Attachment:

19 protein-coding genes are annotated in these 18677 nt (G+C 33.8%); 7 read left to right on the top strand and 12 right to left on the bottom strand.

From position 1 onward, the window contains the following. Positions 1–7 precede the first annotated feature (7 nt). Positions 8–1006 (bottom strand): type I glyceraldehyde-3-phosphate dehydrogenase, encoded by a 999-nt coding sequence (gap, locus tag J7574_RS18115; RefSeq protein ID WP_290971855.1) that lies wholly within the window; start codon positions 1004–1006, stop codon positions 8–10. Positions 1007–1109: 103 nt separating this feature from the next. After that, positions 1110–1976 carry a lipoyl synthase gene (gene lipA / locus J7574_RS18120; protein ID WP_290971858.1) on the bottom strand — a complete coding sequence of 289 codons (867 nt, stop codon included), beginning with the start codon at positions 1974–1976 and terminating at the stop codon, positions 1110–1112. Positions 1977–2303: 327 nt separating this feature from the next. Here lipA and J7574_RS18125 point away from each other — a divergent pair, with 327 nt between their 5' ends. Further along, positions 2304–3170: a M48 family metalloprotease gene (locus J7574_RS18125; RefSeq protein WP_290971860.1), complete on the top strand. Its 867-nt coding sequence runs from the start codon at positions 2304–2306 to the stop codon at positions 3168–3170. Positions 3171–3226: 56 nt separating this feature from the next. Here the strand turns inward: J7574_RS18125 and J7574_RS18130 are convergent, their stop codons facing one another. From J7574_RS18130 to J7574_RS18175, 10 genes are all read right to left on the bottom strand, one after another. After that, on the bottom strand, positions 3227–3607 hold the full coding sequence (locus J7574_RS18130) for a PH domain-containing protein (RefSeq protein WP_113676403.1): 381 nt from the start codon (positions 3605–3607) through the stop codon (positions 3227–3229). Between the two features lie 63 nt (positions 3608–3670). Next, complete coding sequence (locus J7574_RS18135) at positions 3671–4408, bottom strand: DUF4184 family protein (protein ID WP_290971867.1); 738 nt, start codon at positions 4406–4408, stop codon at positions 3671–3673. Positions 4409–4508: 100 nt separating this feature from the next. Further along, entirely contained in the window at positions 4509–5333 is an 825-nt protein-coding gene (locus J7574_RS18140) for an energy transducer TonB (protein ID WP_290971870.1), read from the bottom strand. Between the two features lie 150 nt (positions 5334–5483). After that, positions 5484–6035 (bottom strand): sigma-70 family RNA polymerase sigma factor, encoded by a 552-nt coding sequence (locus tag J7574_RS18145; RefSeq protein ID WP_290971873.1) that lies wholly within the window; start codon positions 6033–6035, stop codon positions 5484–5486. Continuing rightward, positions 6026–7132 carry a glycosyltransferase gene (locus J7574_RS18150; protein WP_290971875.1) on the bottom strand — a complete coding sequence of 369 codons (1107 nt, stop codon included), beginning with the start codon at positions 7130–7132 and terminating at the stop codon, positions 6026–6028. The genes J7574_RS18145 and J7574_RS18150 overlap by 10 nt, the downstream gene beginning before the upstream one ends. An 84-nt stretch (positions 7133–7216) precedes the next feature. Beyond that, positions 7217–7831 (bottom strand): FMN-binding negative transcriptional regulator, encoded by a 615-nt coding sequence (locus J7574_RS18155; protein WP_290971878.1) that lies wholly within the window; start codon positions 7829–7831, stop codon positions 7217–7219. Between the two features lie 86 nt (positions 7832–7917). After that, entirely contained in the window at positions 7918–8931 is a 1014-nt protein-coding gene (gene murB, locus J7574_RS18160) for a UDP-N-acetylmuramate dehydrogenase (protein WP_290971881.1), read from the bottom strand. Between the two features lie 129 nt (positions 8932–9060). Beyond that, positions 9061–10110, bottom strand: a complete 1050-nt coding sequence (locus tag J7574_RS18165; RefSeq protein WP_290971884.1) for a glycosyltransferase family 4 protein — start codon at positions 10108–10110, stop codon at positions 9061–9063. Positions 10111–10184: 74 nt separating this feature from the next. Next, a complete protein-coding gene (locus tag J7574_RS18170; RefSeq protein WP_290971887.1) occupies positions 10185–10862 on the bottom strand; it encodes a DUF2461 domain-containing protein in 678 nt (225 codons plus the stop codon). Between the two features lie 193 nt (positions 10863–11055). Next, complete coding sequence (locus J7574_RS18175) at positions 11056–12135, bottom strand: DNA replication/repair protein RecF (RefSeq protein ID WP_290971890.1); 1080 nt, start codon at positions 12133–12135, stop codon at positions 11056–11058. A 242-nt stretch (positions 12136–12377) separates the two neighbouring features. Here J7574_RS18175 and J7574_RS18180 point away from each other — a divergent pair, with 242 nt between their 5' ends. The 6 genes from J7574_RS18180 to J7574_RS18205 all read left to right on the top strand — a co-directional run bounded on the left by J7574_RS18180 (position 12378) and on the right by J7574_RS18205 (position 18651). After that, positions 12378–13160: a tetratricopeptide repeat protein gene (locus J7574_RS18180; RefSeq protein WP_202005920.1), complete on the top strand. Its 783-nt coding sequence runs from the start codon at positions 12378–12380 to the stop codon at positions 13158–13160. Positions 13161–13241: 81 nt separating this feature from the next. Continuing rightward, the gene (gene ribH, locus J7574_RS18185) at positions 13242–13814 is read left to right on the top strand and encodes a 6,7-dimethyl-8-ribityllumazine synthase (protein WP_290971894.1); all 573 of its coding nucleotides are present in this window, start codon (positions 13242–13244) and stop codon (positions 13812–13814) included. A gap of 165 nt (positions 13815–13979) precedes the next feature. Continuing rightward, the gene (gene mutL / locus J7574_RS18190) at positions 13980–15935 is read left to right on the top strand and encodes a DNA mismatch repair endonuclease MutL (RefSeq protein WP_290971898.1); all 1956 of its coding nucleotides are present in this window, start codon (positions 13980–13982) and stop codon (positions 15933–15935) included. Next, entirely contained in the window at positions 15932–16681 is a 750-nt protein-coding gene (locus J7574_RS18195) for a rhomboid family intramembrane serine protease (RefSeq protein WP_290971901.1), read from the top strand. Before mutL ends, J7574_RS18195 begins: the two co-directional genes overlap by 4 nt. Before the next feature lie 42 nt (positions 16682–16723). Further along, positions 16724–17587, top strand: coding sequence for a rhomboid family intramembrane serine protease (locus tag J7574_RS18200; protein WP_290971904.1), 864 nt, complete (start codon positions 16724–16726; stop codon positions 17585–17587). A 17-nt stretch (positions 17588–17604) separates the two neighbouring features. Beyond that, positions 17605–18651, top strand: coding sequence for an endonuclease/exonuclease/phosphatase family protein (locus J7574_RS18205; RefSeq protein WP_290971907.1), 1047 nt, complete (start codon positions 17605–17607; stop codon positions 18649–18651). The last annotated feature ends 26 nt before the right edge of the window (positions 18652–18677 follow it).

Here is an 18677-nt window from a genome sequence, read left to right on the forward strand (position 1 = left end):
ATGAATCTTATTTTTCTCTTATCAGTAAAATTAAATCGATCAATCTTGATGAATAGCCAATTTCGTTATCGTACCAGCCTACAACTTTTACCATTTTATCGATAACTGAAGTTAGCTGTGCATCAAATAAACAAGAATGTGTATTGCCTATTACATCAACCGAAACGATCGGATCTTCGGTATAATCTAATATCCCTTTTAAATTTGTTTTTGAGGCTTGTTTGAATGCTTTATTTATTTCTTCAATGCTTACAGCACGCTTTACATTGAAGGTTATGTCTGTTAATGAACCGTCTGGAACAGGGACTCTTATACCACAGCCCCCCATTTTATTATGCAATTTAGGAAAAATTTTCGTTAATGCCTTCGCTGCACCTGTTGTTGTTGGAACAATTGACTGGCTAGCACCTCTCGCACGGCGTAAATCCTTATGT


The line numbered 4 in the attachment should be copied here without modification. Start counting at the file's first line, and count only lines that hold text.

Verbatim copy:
ATGAATCTTATTTTTCTCTTATCAGTAAAATTAAATCGATCAATCTTGATGAATAGCCAATTTCGTTATCGTACCAGCCTACAACTTTTACCATTTTATCGATAACTGAAGTTAGCTGTGCATCAAATAAACAAGAATGTGTATTGCCTATTACATCAACCGAAACGATCGGATCTTCGGTATAATCTAATATCCCTTTTAAATTTGTTTTTGAGGCTTGTTTGAATGCTTTATTTATTTCTTCAATGCTTACAGCACGCTTTACATTGAAGGTTATGTCTGTTAATGAACCGTCTGGAACAGGGACTCTTATACCACAGCCCCCCATTTTATTATGCAATTTAGGAAAAATTTTCGTTAATGCCTTCGCTGCACCTGTTGTTGTTGGAACAATTGACTGGCTAGCACCTCTCGCACGGCGTAAATCCTTATGT